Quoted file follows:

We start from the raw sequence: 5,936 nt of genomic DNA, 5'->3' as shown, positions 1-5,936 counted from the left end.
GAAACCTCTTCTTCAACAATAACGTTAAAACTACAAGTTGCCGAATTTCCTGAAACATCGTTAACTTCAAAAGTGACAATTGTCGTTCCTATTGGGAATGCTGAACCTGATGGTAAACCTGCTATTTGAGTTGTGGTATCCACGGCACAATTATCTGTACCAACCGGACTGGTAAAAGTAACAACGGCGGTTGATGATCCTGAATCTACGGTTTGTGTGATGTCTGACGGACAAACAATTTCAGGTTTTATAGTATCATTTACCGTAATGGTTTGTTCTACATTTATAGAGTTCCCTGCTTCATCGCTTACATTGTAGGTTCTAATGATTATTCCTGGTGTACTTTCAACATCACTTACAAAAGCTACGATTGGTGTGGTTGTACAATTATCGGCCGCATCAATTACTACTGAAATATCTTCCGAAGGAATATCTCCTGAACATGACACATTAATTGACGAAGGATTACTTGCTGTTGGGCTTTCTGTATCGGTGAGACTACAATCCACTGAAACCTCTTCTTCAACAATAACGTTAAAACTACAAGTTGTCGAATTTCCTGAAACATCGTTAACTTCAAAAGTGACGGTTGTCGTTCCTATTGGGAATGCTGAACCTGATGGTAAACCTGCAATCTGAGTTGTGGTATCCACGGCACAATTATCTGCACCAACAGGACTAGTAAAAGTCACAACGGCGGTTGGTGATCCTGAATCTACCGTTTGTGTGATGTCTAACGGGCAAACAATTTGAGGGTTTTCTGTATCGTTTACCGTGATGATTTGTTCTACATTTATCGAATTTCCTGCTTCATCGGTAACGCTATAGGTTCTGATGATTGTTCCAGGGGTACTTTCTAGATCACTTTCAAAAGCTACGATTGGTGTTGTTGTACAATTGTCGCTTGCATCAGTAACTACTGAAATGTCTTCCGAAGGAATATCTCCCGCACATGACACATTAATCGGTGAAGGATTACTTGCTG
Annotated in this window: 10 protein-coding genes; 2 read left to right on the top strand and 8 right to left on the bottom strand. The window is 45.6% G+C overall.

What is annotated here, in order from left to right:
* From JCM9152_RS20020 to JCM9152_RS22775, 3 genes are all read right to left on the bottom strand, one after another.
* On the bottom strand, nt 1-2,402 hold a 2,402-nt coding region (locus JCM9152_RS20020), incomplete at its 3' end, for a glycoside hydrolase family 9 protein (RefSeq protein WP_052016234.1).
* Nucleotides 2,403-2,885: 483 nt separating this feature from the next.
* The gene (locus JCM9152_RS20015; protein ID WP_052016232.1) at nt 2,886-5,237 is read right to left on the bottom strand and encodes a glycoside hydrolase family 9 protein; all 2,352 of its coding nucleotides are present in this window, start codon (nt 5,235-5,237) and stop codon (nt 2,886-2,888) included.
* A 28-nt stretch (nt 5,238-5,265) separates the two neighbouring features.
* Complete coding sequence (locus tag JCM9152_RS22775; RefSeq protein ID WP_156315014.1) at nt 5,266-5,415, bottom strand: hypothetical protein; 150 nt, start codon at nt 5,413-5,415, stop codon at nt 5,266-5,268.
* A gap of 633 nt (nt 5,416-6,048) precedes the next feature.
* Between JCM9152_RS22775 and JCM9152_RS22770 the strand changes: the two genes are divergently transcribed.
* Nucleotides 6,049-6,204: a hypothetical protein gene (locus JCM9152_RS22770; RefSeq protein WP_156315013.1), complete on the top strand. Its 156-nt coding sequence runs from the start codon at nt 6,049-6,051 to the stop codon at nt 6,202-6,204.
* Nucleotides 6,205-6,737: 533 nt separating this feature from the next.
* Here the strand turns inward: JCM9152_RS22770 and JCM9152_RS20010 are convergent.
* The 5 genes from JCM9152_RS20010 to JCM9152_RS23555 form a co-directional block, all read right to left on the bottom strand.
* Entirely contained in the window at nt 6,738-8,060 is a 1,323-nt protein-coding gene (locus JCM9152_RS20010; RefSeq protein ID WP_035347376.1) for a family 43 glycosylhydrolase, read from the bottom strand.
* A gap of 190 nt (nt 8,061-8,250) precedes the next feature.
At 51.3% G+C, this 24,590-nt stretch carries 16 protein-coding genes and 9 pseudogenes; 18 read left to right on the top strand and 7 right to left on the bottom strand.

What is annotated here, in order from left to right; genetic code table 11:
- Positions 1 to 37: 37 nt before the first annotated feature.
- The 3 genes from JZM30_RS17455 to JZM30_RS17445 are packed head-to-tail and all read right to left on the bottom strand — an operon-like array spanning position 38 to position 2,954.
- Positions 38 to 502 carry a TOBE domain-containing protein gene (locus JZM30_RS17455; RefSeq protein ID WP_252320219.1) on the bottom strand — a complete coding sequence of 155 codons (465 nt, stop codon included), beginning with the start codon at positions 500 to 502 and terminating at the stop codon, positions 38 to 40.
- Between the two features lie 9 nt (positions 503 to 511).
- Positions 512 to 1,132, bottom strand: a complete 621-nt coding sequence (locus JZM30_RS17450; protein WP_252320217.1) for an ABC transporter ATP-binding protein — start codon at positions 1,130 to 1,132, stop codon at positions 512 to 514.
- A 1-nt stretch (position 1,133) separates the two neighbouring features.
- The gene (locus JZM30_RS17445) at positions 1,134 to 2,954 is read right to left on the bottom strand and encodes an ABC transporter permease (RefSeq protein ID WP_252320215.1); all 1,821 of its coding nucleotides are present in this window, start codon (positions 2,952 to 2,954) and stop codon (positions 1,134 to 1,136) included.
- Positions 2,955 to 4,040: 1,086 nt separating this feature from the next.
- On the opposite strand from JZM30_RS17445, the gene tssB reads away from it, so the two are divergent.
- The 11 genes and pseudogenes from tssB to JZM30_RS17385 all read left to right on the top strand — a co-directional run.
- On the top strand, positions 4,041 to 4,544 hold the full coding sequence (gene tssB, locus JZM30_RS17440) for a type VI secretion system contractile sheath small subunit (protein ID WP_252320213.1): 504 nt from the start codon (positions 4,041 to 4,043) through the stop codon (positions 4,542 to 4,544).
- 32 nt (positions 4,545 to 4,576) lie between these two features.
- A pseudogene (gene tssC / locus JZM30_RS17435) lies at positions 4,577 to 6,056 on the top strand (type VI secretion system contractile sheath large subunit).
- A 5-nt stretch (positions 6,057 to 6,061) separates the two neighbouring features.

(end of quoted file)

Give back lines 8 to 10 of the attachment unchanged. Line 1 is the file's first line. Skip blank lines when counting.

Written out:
* The gene (locus JCM9152_RS20015; protein ID WP_052016232.1) at nt 2,886-5,237 is read right to left on the bottom strand and encodes a glycoside hydrolase family 9 protein; all 2,352 of its coding nucleotides are present in this window, start codon (nt 5,235-5,237) and stop codon (nt 2,886-2,888) included.
* A 28-nt stretch (nt 5,238-5,265) separates the two neighbouring features.
* Complete coding sequence (locus tag JCM9152_RS22775; RefSeq protein ID WP_156315014.1) at nt 5,266-5,415, bottom strand: hypothetical protein; 150 nt, start codon at nt 5,413-5,415, stop codon at nt 5,266-5,268.